Woods & Whimsy

Recipe by Lance Bowman


  • 2 oz. Harleston Green Scotch
  • 1 oz. Smoked Tea & Orange Syrup*
  • 1/4 oz. Maple Syrup
  • 2 dashes Bittermen’s Mole Bitters
  • 1 dash Angostura Bitters

Preparation: Combine all ingredients in a double old fashioned glass over ice, stir briefly ~15 times to chill (the dilution component is in the syrup, no need for a separate stir and strain to chill/dilute!

*Smoked Tea & Orange Syrup

Bring 2 quarts of water, 10 ounces of orange peel and .75 ounces of Lapsang Souchong smoked black tea (if not available black tea and 4 dashes of liquid smoke can be used) to a boil, reduce heat and simmer for 15 minutes. Remove from heat and strain, add 32 ounces by volume of sugar and stir to dissolve. Cool, bottle, label and date.

Garnish: Mini “S’More” (Graham Cracker, Marshmallow, Grated Chocolate)

Glassware: Double Old Fashioned Glass

Cocktail Inspiration:

This cocktail is inspired by a very specific set of sensory memories for me centered around s’mores & hot chocolate around a campfire, which was also the place I had my first taste of whisky. The cocktail itself is meant to hopefully convey these memories to the person enjoying it, and hopefully conjure some memories from their past as well. It is also meant to embody certain lessons I’ve learned throughout my bartending career. The cocktail is meant to portray a classic, namely the old fashioned, that still lets the base spirit shine, but in a whimsical and elevated way, hence the name Woods & Whimsy.

The smoked black tea adds the element of the campfire with its distinctive pine smoke character. The mole bitters with their hint of spice bring forth the memory of my uncles hot chocolate with a hint of spicy chile. The maple syrup adds the memory of the sense of the forest. Harleston Green Scotch is the principal star of the cocktail conveys the powerful memory that lives with me to this day of my first taste of the wonderful spirit that is whisky. Combined together it amounts to a completely composed snapshot of one particular moment in the woods from my past.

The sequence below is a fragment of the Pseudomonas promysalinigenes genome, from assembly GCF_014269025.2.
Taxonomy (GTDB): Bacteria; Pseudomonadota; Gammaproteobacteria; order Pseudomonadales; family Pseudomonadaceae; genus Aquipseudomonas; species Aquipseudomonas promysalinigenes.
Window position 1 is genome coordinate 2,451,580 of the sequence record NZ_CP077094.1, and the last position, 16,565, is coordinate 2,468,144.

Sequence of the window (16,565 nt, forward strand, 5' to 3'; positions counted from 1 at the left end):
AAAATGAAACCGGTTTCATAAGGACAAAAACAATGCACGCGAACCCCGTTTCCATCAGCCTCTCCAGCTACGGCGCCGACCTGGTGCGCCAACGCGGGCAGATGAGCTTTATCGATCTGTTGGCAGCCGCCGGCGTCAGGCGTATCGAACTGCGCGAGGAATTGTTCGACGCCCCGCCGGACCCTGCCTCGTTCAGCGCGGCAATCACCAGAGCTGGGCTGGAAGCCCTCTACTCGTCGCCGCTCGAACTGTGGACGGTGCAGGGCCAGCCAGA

The cocktail also pays homage to the classics and my very roots as a cocktail bartender. The orange & tea syrup, combined with whiskey and bitters conveys the structure of a classic old fashioned, but the more esoteric ingredients and touches, along with the mini s’more add a distinct sense of whimsy that makes the cocktail deeply intriguing. It also has the advantage of the dilution component already being included, so it can just simply be built in a glass over ice and served.

One important thing I’ve learned through my bartending career is that we taste with our eyes first. All cocktails should inherently be structured to be delicious, no amount of artful presentation can fix a poorly executed cocktail. However, a well executed cocktail with a visual element that ties everything together can enhance a great cocktail.

All of these pieces put together help to tell a story that intertwines spirits and cocktail history, a powerful memory from my past, culinary flavor pairings that I’ve learned, as well as the value of a beautifully presented and well composed cocktail. All these pieces allow me to create an experience for the guests sitting at my bar. As much as giving people cocktails brings me joy, the true joy comes from giving someone an experience that is truly memorable to them. That is the hallmark of hospitality and what I strive for every day in my own whimsical way